Lucy Knight - Introduction

Image by Reimund Bertrams from Pixabay

When Lucy Knight introduced herself to me, I had no idea from where she had come. She appeared – seemingly from thin air – demanding attention.

But looking back I can see that she existed in embryo form in several unfinished earlier novels. If you’ve read The Story’s Journey, you’ll know that I spent years starting, but not completing, one novel after another. I was wandering around a maze of my own making. I thought each new idea was the map to the exit. But all I reached were dead ends.

However, several of those novels featured a character called Lynette Munroe – or “Nettie”. She was always a plus-sized, socially awkward individual, and I can see those things in Lucy. But Nettie was also typically passive and quietly spoken, two things Lucy Knight definitely is not.

Her Hairdo's Come Undone

If Nettie Munroe was the initial spark for Lucy, then the fuel for the flames came from two of my favourite fictional protagonists – Tracy Turnblad of the 1988 film Hairspray and Dolores Price of the 1992 novel She’s Come Undone by Wally Lamb.

Despite sharing some physical similarities, these two could hardly be more different. Tracy is optimistic and brave. Dolores is morose and damaged. Tracy battles to help others. Dolores struggles to save herself. But both triumph.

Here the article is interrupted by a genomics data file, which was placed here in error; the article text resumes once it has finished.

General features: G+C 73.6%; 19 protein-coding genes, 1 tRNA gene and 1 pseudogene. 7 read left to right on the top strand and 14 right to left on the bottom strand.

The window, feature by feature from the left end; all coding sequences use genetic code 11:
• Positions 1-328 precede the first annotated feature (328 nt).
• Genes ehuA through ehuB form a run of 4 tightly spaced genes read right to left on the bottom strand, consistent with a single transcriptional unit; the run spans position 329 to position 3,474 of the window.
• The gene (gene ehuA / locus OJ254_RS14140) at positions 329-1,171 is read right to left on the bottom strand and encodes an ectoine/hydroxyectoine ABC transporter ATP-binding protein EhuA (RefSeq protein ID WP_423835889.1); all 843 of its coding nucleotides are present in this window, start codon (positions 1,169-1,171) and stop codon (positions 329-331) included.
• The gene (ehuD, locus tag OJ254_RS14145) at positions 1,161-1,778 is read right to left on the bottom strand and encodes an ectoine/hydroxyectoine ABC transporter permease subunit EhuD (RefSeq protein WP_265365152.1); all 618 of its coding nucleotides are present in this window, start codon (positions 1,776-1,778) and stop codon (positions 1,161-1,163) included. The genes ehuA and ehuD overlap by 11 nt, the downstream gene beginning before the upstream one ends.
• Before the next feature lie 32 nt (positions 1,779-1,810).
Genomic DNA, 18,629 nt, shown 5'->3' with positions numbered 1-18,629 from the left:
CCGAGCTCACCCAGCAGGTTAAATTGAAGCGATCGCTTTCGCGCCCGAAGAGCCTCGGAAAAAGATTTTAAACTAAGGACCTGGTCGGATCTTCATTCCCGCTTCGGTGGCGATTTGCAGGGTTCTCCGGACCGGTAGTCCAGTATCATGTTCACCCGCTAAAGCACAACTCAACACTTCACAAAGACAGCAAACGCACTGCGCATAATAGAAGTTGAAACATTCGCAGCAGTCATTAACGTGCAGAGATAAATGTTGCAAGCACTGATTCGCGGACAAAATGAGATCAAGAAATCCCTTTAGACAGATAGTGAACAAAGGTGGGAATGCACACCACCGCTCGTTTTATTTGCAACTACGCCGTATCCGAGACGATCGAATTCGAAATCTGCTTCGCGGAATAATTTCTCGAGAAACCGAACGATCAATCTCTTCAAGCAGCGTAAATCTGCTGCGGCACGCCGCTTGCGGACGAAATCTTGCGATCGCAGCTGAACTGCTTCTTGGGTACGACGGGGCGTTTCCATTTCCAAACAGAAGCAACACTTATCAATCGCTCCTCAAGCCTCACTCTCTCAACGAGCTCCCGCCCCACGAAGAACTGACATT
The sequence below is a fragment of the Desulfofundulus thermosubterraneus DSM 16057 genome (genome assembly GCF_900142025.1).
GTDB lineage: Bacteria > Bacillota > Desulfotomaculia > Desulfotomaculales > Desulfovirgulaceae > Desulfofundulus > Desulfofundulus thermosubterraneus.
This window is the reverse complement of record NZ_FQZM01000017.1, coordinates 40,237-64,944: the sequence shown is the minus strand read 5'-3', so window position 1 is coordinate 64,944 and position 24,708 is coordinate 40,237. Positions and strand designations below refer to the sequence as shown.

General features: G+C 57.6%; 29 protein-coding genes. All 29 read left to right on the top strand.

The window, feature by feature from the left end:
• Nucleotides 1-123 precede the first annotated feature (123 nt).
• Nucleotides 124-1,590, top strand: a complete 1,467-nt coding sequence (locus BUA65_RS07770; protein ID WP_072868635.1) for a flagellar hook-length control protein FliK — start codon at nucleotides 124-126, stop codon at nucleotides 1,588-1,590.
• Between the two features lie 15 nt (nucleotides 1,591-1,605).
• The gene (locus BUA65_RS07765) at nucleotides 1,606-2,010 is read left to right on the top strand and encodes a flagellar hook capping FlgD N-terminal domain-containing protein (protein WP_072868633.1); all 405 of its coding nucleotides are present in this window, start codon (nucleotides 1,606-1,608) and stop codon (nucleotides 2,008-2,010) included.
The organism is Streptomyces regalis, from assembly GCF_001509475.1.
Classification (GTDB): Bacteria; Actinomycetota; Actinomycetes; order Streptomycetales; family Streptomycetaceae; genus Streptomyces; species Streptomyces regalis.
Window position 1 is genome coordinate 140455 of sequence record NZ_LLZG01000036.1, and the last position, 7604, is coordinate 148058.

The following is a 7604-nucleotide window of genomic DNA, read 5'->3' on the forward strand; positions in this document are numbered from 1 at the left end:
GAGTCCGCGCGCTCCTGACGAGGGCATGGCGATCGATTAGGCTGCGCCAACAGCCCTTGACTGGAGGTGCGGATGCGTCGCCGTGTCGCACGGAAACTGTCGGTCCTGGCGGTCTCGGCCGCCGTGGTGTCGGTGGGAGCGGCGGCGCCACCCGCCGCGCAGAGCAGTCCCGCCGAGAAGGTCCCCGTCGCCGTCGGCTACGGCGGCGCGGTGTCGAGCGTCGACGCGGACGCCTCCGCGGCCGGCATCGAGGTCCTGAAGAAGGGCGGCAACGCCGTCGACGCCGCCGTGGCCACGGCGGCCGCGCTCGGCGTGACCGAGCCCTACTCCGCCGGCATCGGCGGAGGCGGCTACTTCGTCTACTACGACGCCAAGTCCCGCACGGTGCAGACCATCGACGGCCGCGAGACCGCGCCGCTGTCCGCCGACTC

In many ways, Lucy is much more a “Dolores” than a “Tracy”. She is angry, foul-mouthed, and broken by the events of her life. However, she does share Tracy’s sense of loyalty, and her altruism – Lucy’s goodwill is just buried underneath a lot of bluster.

Lucy’s transformation from nobody to nobody-who-saves-the-world will underpin the entire series. At the end of the first book she makes the necessary gallant sacrifice, finding the “heroine” within her. But, being Lucy Knight, she promptly loses it, denies it, ignores it, and has it beaten out of her. The best hero journeys aren’t straight lines and Lucy’s line will be as tangled as the Gordian knot. Or ratted hair.

Ricki Lake as Tracy Turnblad from Hairspray (Copyright 1988 -Warner Bros)

Bonus Round

Unlike Dolores, Tracy has a best friend who she leans upon and I can certainly see a lot of Penny Pingleton in Amber Kim. Just like Lucy, Amber showed up fully formed in my head, right behind Ms Knight, declaring that she too was integral to the series. So I owe Hairspray‘s writer John Waters a double debt.